AB de Villiers might retire from Test cricket, warns ICC over burnout

Sudipta / 13 January 2016

AB de Villiers  will lead South Africa in the third Test at the Wanderers on Thursday making no promise that he will commit to the captaincy beyond this series.

South Africa’s new captain also warned cricket’s governing body that more top players will reconsider their futures in the international cricket unless something is done to reduce what have become crippling workloads.

De Villiers made an explosive start to what could be a short stint at the helm of South Africa’s Test team when he addressed the media at Johannesburg’s imposing venue ahead of Thursday’s all-important match.

He made it clear that he will not guarantee that his appointment as Hashim Amla’s successor will last any longer that two remaining Tests of this series and will urgent talks with his board after the final match in Centurion.

The thing is that more and more of the world’s best players want to cash in the lucrative Twenty 20 domestic tournaments like the Indian Premier League and Australia’s Big bash and international cricket is under threat as a result.  

‘There have been a few rumours floating around and in most rumours about my future is always a little bit of truth’, said De Villiers. ‘It is not just in the last while, in the last two or three years, I’ve been searching for the right answers to play a little bit less cricket in one way or another to keep myself fresh and to keep enjoying the game.

‘I’ve found myself on the pitch in the past few years, every now and then, not enjoying myself as much as I should be and that raises concerns within myself.

‘I’ve been searching for answers and speaking to a few people and that has leaked a little bit.’

AB de Villiers this statement proved that he will be captain for only two series.

‘I’m still very committed, but to the job I’m not sure,’ said De Villiers. ‘Obviously, the two Test matches, for now, is all I’m focusing on, and there is a nice six-month break before we play Test match cricket again.

‘Lots of things can happen before then and I don’t want to commit myself too much to everything before then, but, for now, I’m as committed as I can be and I’m very hungry to make a success of the next two Test matches.’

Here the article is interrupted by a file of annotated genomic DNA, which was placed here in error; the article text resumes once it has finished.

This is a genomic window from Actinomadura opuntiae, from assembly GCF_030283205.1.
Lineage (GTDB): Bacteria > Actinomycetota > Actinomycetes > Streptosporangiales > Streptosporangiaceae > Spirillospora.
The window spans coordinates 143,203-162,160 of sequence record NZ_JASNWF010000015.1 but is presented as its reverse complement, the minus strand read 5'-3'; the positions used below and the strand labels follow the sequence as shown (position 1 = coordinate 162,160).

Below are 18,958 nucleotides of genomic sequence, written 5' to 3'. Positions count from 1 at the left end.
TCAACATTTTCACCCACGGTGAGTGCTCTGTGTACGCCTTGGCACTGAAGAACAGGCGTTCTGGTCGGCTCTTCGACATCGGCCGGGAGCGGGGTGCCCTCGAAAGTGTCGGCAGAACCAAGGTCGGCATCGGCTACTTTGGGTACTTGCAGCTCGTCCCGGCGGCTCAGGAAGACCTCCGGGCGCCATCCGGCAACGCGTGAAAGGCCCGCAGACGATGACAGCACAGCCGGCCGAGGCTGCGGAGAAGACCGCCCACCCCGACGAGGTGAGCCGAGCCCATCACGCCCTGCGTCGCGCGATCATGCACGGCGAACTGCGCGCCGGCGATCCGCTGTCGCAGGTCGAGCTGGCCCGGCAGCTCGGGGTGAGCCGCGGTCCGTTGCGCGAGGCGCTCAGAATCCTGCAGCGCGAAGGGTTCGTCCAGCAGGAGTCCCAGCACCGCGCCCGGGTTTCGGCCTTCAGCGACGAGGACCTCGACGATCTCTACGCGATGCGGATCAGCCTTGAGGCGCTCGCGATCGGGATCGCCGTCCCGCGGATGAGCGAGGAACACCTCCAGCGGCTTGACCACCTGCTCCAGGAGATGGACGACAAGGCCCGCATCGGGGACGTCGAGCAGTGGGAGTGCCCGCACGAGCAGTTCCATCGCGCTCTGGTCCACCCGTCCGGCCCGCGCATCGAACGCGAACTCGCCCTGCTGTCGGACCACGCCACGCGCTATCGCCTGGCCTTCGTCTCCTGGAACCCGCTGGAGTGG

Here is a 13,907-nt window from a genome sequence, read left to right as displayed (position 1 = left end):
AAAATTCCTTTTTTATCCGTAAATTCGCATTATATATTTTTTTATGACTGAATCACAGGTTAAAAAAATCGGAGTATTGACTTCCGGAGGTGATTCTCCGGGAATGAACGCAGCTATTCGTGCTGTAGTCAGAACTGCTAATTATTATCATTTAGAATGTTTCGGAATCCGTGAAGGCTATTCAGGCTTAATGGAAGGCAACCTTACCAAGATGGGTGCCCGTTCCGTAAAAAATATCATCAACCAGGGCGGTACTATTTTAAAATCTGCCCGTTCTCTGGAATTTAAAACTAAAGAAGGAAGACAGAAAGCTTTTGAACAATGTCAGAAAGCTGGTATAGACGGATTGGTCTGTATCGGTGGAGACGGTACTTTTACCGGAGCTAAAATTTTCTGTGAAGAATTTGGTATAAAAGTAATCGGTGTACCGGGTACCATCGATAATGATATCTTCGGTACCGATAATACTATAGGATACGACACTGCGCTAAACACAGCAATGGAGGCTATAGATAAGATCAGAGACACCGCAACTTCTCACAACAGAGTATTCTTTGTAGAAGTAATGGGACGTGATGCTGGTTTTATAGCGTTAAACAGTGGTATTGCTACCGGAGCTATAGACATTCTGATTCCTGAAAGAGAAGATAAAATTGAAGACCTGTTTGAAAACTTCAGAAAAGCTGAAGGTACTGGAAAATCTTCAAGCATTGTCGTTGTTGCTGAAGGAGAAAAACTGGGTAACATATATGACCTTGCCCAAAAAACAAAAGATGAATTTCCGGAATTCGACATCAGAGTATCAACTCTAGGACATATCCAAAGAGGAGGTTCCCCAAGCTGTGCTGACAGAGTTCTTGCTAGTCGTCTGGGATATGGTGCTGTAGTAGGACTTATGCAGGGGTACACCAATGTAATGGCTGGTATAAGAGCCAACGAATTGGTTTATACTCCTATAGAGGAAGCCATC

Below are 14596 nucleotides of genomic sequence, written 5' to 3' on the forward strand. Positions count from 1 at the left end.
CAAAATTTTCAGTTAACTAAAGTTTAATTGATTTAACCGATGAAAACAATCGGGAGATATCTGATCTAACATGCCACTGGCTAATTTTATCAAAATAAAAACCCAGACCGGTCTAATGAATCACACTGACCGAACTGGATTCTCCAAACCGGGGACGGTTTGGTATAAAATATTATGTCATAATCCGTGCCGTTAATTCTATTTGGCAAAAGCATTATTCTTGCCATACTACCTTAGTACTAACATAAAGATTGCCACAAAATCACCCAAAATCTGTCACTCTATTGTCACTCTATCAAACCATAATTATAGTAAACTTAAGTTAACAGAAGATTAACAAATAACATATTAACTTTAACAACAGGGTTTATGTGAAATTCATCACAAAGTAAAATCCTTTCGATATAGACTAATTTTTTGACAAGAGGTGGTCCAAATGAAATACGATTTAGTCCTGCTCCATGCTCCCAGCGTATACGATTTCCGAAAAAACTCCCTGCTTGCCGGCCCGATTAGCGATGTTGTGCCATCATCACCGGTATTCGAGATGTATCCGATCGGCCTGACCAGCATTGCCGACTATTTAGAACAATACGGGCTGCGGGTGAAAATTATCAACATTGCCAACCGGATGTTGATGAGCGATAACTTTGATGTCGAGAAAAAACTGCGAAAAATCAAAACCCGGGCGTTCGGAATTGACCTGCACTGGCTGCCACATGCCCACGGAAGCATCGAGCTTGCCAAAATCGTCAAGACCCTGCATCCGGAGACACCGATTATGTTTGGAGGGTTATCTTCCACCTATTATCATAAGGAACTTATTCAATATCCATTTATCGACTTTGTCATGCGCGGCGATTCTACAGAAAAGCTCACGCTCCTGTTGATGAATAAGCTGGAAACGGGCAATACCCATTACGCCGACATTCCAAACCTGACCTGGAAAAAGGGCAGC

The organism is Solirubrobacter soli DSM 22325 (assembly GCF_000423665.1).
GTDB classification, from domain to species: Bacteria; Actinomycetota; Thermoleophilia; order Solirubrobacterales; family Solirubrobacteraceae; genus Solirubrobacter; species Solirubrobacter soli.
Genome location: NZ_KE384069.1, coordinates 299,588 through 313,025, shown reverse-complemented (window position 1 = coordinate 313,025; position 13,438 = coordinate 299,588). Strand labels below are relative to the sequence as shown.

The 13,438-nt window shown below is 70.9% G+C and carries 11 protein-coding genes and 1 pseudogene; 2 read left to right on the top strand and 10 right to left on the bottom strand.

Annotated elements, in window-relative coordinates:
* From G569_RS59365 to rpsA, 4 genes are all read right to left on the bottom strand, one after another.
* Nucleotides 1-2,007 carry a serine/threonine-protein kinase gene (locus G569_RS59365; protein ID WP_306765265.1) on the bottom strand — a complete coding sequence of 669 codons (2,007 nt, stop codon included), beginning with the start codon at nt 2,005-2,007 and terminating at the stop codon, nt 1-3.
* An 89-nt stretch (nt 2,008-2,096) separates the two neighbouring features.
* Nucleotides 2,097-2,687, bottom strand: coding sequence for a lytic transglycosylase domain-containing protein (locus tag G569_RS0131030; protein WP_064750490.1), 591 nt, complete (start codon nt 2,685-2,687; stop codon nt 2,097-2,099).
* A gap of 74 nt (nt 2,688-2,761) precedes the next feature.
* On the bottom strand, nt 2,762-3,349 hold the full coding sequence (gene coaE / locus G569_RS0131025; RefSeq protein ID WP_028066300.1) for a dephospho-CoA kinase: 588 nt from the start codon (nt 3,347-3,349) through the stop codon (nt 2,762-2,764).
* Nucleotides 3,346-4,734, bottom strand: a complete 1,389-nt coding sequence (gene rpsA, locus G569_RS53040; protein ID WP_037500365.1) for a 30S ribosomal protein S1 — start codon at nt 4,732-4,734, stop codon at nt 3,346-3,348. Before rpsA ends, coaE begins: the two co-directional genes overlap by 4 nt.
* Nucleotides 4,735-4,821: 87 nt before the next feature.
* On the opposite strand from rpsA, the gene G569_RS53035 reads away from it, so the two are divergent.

De Villiers feels his situation is also echoed by other leading players around the world. ‘I think it is a growing concern for the International Cricket Council,’ he added. 

‘They have been talking about it over the last few years to try to keep everybody fresh. Test cricket is the main format and we all want to be part of that. There are huge traditions in the format but I truly believe there are one or two areas where we can improve.

‘There are big tournaments going on around the world now and you can’t ignore them because financially they make a huge difference to our lives. International cricket is the main one you want to play but one or two things will have to change if that’s still going to happen.’

There was also a warning for England that there will be no more South African Mr Nice Guys as he initialises a change of captaincy from Amal’s  mild-mannered style to the more confrontational method.

‘I’ve never been the kind to throw a lot of words around or sledge but I like to have good body language and for the team to have good body language and to be in their face in that way,’ said De Villiers. 

‘To really make them feel uncomfortable and to remind them they are away from home and not enjoying the pound and the rand currency too much. Try to make them uncomfortable a little bit. That is how Test cricket should be played and that is the way I will try and lead tomorrow.’

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